“All those who went to school up to a certain level consider going back to the land as a failure, as something demeaning. Yet and we see it every day in our broadcasts, there are many opportunities for young people,” he says.
In Bagre, 245 kilometres (150 miles) north of the city, Maiga has found one of the unusual topics he likes to promote: a teacher who gives classes in maths while raising pigs and growing maize, rice and groundnuts.
Other characteristic subjects are a woman in Benin with a degree in banking and finance who works in a “man’s universe of crop production” and an inventor of helpful machines for agricultural cooperatives in Togo.
The TV channel, available on the web and mobile phones, has steadily garnered a network of correspondents in Benin, Cameroon, Ivory Coast, Mali and Togo, with Mauritius next on the agenda.
‘Maximum age of 40
The editorial stance of Agribusiness TV has clear rules.
Features focus on people of “a maximum age of 40” who have a “pretty interesting” background in farming, stock-breeding and other “different links in the food chain”, Maiga explains.
Programmes can cover “food processing, green jobs, everything related to the environment and the business of sustainable agriculture”.
“We want people whose careers can inspire other people,” says the broadcaster, who set up the enterprise with his wife Nawsheen Hosenally.
Himself the son of a peasant farmer, Inoussa studied at the University of Ouagadougou, where he specialised in communications for development before founding Agribusiness TV.
He seeks “above all to showcase young Africans who are courageously committed to agriculture, who invest in the area, and possibly to bring a different outlook among young Africans to this sector,” he says, calling it “the motor for the development of African economies”.
‘Massive youth unemployment’
“When you look at the economic structure of our countries, you see that it’s in agriculture where one can create the most jobs and fight massive youth unemployment,” adds Inoussa.
“We want to spotlight young people who are doing interesting things. We seek to motivate and encourage those who would like to start out in agriculture. May this inspire them!”
Inoussa’s work won support from the Technical Centre for Agricultural and Rural Cooperation (CTA), a joint institution of the African, Caribbean and Pacific (ACP) group of states and the European Union.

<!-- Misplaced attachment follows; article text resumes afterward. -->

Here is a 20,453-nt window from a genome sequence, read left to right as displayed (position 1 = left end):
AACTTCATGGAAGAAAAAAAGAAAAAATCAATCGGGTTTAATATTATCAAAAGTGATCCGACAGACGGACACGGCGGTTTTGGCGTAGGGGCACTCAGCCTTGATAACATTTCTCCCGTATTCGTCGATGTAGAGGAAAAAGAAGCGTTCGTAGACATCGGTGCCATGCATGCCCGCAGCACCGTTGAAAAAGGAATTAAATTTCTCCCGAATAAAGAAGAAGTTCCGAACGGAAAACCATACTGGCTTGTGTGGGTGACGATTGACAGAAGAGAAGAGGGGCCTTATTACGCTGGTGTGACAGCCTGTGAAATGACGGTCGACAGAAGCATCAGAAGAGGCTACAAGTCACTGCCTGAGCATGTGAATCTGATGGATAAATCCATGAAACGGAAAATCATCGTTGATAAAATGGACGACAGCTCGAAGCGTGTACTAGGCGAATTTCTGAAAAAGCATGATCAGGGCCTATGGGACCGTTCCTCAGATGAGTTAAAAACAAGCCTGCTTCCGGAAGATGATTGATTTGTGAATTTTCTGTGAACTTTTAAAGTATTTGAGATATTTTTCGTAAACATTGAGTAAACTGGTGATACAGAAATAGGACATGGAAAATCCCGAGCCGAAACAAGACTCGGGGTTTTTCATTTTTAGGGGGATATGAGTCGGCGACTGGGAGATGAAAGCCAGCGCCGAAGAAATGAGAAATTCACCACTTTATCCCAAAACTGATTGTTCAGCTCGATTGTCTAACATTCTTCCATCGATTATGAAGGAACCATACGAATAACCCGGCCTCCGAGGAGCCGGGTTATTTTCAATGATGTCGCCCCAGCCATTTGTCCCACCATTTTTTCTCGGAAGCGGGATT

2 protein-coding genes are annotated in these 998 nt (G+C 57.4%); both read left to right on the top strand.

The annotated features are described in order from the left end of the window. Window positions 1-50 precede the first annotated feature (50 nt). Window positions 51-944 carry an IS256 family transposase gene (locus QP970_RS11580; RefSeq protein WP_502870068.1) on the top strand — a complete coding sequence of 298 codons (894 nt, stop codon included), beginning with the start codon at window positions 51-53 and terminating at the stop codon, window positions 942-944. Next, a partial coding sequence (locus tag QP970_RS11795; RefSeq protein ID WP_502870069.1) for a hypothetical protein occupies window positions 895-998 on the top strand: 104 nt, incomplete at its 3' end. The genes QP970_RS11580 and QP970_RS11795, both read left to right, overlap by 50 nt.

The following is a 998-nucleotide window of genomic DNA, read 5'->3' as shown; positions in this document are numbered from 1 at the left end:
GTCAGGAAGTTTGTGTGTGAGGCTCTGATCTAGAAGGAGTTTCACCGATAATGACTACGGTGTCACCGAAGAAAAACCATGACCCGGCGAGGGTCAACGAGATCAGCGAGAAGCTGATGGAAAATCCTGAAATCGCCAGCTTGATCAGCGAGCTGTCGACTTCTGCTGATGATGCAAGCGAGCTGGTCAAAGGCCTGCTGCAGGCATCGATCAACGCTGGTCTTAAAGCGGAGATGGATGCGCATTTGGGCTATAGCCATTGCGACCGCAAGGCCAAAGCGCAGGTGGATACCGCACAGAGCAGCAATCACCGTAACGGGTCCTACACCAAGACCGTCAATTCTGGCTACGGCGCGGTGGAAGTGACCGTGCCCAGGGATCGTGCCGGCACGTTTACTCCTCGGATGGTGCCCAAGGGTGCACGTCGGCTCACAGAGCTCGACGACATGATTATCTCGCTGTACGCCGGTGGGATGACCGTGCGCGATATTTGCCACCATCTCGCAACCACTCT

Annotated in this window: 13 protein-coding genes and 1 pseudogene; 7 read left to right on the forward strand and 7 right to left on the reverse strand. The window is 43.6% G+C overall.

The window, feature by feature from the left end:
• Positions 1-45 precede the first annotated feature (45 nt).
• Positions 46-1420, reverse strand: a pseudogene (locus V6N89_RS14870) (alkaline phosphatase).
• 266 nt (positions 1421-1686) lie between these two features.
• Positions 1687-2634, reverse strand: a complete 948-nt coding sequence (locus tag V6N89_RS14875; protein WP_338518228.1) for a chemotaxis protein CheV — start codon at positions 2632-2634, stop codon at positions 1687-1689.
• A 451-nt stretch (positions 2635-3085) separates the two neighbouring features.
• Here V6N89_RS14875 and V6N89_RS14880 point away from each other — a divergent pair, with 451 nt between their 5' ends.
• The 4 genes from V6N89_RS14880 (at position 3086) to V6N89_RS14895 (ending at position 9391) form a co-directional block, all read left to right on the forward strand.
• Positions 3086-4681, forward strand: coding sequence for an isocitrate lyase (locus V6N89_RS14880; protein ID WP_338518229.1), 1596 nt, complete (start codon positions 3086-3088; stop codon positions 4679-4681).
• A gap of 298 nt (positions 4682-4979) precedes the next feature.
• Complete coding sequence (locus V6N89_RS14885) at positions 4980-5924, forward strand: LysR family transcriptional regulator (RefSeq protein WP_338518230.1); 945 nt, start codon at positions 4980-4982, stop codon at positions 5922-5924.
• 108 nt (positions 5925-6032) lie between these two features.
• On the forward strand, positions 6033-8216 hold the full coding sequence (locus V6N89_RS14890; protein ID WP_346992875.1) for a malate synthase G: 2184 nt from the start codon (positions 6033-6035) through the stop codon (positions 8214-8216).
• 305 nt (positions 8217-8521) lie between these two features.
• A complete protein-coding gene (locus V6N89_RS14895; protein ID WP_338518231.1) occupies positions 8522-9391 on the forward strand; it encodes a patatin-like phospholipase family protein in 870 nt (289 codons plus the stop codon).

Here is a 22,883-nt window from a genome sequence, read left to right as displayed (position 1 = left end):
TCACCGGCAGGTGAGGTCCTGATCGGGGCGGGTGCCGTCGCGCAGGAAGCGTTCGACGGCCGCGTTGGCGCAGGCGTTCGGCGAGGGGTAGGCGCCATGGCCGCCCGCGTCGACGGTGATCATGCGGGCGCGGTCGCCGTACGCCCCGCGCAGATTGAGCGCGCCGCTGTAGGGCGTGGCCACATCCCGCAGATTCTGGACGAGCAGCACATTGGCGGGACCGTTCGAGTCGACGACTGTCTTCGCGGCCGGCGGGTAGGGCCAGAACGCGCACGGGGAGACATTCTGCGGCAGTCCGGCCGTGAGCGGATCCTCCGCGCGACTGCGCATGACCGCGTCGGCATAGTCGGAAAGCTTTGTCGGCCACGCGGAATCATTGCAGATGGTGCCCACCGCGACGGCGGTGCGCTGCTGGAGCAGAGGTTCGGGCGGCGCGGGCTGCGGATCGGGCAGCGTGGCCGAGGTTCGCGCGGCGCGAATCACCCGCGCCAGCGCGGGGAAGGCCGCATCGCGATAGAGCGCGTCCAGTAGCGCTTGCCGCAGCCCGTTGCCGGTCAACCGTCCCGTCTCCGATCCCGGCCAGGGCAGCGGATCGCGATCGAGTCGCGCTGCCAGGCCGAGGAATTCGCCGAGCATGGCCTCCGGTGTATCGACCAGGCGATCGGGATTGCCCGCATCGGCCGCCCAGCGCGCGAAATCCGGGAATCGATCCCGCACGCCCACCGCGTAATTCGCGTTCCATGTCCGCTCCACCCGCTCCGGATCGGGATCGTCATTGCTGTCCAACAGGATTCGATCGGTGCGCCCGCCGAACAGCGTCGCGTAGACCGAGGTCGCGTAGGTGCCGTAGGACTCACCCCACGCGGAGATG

The CTA provided funding worth 58 000 euros ($65 000) to help launch Agribusiness TV. Inoussa came up with a further 65 000 euros from his own communications firm.
Hosenally also works full time on the channel. She translates material into English and deals with technical aspects of putting broadcasts online and managing social networks such as Facebook and Twitter.
The founders surpassed their aims during the first year, with 45 000 fans on Facebook and about 800 000 viewers for their broadcasts. The website is bilingual, full of videos and a blog.
But on a continent where internet access remains patchy, the founders of Agribusiness TV are happy to make their videos available to various associations to be shown in rural settings.
“We project videos ourselves when we’re invited to conferences or meetings with players in the rural world,” says Inoussa, who hopes that his channel will benefit from the gradual progress of the internet in Africa.
“Every day, at least 15 people get in touch with us asking for the contact details of such and such an entrepreneur to whom we devoted a video,” Hosenally says.
“We’re also encouraged by the messages and the comments we receive each day,” adds Inoussa.
“These are videos that inspire people, we get a lot of feedback from the entrepreneurs we meet. Some of them tell us about contracts they have signed thanks to our work.
“All this gives hope.”
Agribusiness TV is available in French and English on dedicated apps for smartphone at www.agribusinesstv.info.
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WE SEEM to have missed the opportunity to learn from the Marikana crisis as a wake-up call to address the structural problems in our society.
Dark clouds gathering over the mining industry reflect the depth of the looming crisis resulting from our failure to create a growing and inclusive economy. The response of the industry to the pressure on its uncompetitive “low skill, low wage” operating model, worsened considerably by Eskom’s inability to provide reliable power, could make or break the industry and take the rest of the economy with it.
Retrenchments might be seen as inevitable but the spillover effects could be disastrous. The despair of those caught up in poverty, unemployment and inequality is mounting and is likely to lead to robust resistance to any move to retrench the breadwinners of large extended families.
There would be no winners in the death dance that could break out under such circumstances between the private sector, the trade union movement and the government. What is needed are tough conversations about how we can work together to address the root causes of our socioeconomic problems. Such conversations should lead to a new social compact on transformation that lays the framework for drawing up industry-by-industry action plans with short-, medium-and long-term goals and targets.
The mining industry is ripe for such discussions to guide the drastic action its leaders know they have to take to stay alive. The looming wage negotiations should be used as a platform for union and mine leaders as well as the government to discuss the transformation of the industry into a more sustainable and competitive one.